Tax Savings of HDHP’s
As I mentioned previously, HSA contributions are made before income taxes and, when deducted directly from payroll, exclude FICA & Medicare taxes.
Now, any savings had by using an HDHP plan will be determined by your tax bracket. If you are in the lowest bracket, 10%, and have no state income tax, you save $10 for every $100 contributed to an HSA. If you are in the highest tax bracket, 37%, and have a 4.55% state income tax, you save $41.55 for every $100 contributed to an HSA.
Importantly, you receive no tax savings with non-HDHP plans since you cannot contribute to an HSA.
7.65% FICA & Medicare taxes
22% Federal taxes
4.55% State taxes
Contribution allowed: $3,650 (single & under 55)
Equation: (FICA & Med+Fed+State)*Allowed Contribution = Savings
(0.22+0.0455+0.0765)*$3,650 = $1,248.30 in tax savings
Your Medical Situation
Your mileage will vary. Some years you will be healthy, others you may not. I never saw my medical issues coming, but fortunately, they have subsided after four trying years.
Unless you are chronically ill, you will have to gamble and guess what the next year holds. Generally, as you age, medical complications will increase, so plan accordingly. Additionally, medical costs vary based on the service type.
Putting it all together
So, for myself, if I were starting anew, here is what it would potentially cost me to either an HSA eligible HDHP or a lower deductible HP:
Scenario One: No medical issues
Total Cost HDHP: $3,679.00 – $1,248.30 = $2,430.7 (annual premium minus tax savings)
Total Cost Non-HDHP: $4,993.00 total (annual premium)
Scenario Two: Medical issues that cost $10,000.00
Total Cost HDHP: $7,000 + $0.00 + $3,679.00 -$1,248.30 = $9,447.80 (dedutcible + costs between deductible and out-of-pocket max + annual premium – tax savings)
Total Cost Non-HDHP: $1,400 + ($8,600*.3) +4993 = $8,973.00 (dedutcible + costs between deductible and out-of-pocket max + annual premium)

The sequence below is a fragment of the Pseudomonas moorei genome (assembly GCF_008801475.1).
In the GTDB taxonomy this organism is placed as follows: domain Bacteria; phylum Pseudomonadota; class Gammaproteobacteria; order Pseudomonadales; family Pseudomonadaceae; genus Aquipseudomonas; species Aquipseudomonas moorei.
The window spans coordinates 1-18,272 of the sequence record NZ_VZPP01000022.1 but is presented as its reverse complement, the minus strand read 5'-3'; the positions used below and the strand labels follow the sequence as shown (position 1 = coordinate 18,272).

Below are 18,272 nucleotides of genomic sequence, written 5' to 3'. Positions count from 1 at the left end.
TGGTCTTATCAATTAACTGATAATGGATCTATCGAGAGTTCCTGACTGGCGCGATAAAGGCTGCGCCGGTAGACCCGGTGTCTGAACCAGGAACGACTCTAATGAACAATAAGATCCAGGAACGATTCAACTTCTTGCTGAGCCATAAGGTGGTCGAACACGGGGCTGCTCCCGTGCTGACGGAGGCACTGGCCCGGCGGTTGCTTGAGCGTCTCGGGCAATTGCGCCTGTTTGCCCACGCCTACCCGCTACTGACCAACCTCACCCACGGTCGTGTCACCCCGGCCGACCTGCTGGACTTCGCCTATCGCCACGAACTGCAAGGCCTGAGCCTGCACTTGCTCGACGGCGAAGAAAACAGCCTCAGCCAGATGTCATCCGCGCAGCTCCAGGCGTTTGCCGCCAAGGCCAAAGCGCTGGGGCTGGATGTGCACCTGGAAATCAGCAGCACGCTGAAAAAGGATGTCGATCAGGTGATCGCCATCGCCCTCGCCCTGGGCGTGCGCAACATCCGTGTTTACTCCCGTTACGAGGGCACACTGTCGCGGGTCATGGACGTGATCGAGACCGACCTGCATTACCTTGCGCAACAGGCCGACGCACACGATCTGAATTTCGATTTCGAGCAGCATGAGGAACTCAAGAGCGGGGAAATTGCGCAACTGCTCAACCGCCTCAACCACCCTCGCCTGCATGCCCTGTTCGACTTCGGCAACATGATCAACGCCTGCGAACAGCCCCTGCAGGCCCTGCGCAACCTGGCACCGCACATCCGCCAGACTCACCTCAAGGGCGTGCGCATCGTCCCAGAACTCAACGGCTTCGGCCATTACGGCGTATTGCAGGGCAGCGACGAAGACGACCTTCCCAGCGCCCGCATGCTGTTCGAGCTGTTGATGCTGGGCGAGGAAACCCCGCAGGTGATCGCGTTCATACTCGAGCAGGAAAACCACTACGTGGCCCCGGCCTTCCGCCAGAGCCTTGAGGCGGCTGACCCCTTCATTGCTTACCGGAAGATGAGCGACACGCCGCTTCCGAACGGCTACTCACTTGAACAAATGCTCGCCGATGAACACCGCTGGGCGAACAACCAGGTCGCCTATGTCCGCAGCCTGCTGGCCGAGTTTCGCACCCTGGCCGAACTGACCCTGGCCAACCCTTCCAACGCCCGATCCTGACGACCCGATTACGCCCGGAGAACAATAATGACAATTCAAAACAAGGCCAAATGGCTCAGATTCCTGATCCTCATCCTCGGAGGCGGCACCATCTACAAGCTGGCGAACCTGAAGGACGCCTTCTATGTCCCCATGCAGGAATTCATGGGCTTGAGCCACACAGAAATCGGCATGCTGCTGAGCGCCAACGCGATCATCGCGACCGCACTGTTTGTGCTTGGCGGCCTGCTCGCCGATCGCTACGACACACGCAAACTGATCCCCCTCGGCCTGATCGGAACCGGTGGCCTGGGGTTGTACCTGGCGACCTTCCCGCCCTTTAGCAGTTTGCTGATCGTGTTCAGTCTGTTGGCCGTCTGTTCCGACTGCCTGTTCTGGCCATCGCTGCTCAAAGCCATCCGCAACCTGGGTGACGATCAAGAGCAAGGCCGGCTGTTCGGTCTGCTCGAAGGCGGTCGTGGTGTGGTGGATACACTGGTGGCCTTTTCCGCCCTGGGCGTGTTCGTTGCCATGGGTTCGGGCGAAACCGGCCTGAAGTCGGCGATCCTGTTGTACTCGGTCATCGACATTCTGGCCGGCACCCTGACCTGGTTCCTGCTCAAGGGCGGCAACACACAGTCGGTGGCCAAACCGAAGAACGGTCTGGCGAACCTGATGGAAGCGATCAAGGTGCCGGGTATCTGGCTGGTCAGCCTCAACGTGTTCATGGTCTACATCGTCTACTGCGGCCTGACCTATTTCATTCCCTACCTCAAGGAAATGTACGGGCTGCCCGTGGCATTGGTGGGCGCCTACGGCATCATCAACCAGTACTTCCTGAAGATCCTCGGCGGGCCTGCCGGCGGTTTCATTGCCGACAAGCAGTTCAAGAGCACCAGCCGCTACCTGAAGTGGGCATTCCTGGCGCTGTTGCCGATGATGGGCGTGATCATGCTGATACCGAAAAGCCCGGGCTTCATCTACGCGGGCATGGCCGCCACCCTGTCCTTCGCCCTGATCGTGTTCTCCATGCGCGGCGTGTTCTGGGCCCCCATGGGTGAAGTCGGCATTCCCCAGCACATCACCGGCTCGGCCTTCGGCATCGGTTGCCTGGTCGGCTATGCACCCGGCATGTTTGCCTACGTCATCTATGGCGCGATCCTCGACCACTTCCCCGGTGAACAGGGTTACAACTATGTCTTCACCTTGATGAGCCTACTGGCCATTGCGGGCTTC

Scenario Three: Medical issues that cost $150,000
Total Cost HDHP: $7,000 + $0.00 + $3,679.00 -$1,231.20 = $9,430.70 (dedutcible + costs between deductible and out-of-pocket max + annual premium – tax savings)
Total Cost Non-HDHP: $1,400 + $7,150* +4993 = $13,543 (dedutcible + costs between deductible and out-of-pocket max + annual premium)
*In this situation, the maximum you can pay of the $150,000 bill is $8,550, so we use this total, rather than $148,600*.3.
Thus, in scenarios one and three, the HSA makes the most sense. However, in scenario two, the lower cost HP makes more sense.
Healthcare in the US gets expensive fast, which is why insurance is a blessing. Nevertheless, insurance is also a curse due to the high costs and headaches it can produce.
Save yourself money where you can by calculating what is best for your situation annually. When I am unsure what my medical costs will be, I generally take the gamble and enroll in an HDHP to save in my HSA. While there is the risk that I could pay more, I love that the HSA allows me to invest my money in a tax-deferred manner. Plus, if I am not ready to sell my investments, I can pay for medical bills with other funds and reimburse myself later when I decide to liquidate those holdings.
Notably, those in CA and NJ do not get tax-deferred growth in their HSA. Sorry, but write to your local regulators and complain!
I would love to hear in the comments below what you do for health insurance. Do you use an HDHP or lower-cost HP? If so, what is your reasoning for doing so? Please let me know, and as always, have a great day!
Mile High Finance Guy
finance demystified, one mountain at a time